Sunday, 17 January 2021

Norimichi Kumamoto: Selfless Warrior/Iwao Hakamada: Japan: Update: Major (Welcome) Development: Former Judge Kumamoto, one of the three judges on the panel which sentenced celebrated boxer Iwao Hakamada to death in 1968 (he voted 'not guilty') devoted the rest of his life to saving Hakamada who he believed was innocent. It now appears that Judge Kumamoto's heroic efforts over the decades are paying off. CNN (Reporter Emiko Jozuka) reports that the Japanese Supreme Court has granted a retrial to Hakamada who is now 84-years-old. Iwao Hakamada, known to be the world's longest death-row inmate, has been out of custody, had been released had been released from death row and permitted to return to his home pending the Supreme Court Decision...(Does it get any stranger than this? HL)


QUOTE OF THE DAY: "We were afraid that Hakamada could be redetained at any moment and given the death penalty. But at least now, with the hope of a retrial, we know he is safe," said Kiyomi Tsunagoe, a lawyer on Hakamada's defense team, on Thursday. Tsunagoe added that Hakamada's case will return to the Tokyo High Court for fresh deliberation -- although a retrial is still not guaranteed, and the defense team is now awaiting the high court's response. Tsunagoe said it was unclear when this would come.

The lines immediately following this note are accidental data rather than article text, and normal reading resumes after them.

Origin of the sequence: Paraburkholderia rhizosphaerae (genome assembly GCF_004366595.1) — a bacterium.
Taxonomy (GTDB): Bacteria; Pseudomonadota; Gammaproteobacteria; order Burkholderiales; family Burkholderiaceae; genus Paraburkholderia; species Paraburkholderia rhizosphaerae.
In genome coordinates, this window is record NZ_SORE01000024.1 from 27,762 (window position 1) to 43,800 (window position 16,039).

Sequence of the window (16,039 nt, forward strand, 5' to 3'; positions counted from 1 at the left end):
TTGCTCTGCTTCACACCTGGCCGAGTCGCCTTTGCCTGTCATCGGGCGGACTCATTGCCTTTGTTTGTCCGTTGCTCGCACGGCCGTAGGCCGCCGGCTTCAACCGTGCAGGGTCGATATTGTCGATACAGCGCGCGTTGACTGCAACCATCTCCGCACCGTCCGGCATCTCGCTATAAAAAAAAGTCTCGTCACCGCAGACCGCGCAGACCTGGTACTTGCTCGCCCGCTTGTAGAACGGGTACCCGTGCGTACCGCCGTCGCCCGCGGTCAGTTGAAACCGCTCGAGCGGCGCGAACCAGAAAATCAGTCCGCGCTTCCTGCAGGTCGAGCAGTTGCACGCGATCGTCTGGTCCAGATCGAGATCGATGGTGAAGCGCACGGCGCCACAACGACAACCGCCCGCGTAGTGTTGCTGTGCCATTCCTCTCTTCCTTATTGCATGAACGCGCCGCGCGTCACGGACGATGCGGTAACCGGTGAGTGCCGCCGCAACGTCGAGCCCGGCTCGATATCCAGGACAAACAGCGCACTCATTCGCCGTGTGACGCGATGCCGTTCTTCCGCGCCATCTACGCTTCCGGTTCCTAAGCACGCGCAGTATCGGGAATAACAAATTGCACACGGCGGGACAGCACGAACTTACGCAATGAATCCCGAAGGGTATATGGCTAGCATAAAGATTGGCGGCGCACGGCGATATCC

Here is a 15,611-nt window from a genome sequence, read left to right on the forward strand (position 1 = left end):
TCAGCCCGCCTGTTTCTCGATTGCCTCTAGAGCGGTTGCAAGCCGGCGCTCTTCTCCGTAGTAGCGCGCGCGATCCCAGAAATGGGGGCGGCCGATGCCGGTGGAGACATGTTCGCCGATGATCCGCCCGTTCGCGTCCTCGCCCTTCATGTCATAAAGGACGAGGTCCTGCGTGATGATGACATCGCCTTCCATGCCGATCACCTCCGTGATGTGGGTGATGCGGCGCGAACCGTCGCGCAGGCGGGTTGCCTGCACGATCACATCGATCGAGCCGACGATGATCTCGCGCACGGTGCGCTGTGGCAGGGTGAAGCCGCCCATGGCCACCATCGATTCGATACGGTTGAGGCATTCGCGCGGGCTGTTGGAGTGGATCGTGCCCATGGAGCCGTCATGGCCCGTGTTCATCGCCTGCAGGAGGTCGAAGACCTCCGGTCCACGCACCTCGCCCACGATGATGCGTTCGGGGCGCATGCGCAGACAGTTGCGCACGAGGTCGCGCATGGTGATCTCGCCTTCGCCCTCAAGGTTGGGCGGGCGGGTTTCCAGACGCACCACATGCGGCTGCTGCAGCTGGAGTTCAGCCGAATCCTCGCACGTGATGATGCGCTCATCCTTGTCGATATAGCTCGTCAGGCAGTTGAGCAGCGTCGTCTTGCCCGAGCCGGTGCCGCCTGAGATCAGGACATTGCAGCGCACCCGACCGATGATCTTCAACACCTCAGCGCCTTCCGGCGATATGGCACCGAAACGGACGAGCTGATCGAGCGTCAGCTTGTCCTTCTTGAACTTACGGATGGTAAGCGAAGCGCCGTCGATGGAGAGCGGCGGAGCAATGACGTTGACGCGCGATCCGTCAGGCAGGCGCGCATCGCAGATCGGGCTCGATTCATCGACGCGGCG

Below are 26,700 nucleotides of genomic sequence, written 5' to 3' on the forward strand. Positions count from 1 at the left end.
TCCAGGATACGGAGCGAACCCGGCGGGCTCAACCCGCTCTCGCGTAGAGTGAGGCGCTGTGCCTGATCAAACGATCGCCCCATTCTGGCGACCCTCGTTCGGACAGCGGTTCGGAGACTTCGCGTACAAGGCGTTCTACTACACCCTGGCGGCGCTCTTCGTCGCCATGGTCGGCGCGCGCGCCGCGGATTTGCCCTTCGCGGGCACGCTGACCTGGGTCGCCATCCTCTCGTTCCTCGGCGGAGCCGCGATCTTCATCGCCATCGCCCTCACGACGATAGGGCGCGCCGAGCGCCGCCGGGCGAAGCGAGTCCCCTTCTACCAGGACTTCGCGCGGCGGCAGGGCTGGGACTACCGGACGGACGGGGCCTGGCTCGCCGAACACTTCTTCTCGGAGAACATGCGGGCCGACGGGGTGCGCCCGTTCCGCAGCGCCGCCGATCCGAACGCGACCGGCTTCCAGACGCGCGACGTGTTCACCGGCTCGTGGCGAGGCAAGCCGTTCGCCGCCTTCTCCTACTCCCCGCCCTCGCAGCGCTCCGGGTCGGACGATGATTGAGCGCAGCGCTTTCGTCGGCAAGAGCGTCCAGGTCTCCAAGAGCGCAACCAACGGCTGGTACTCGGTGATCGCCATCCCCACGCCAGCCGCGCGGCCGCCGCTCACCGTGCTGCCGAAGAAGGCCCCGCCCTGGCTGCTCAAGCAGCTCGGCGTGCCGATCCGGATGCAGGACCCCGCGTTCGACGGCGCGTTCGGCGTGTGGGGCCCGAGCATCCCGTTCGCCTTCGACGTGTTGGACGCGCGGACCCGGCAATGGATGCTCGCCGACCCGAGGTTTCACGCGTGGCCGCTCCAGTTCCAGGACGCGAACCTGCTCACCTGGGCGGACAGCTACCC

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PASSAGE OF THE DAY: "Hakamada's sister, Hideko Hakamada, has maintained her brother fell victim to "hostage justice," when police allegedly strip suspects of their right to remain silent and coerce them to confess."


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STORY: "Japan's top court gives retrial hope for man who spent almost fifty years on death row," by reporter Emiko Jozuka, published by CNN on December 23, 2020.


GIST: Japan's Supreme Court has overturned a ruling blocking the retrial of an 84-year-old man who spent almost half a century on death row awaiting the hangman's call over the murder of a family of four, his lawyer told CNN Thursday.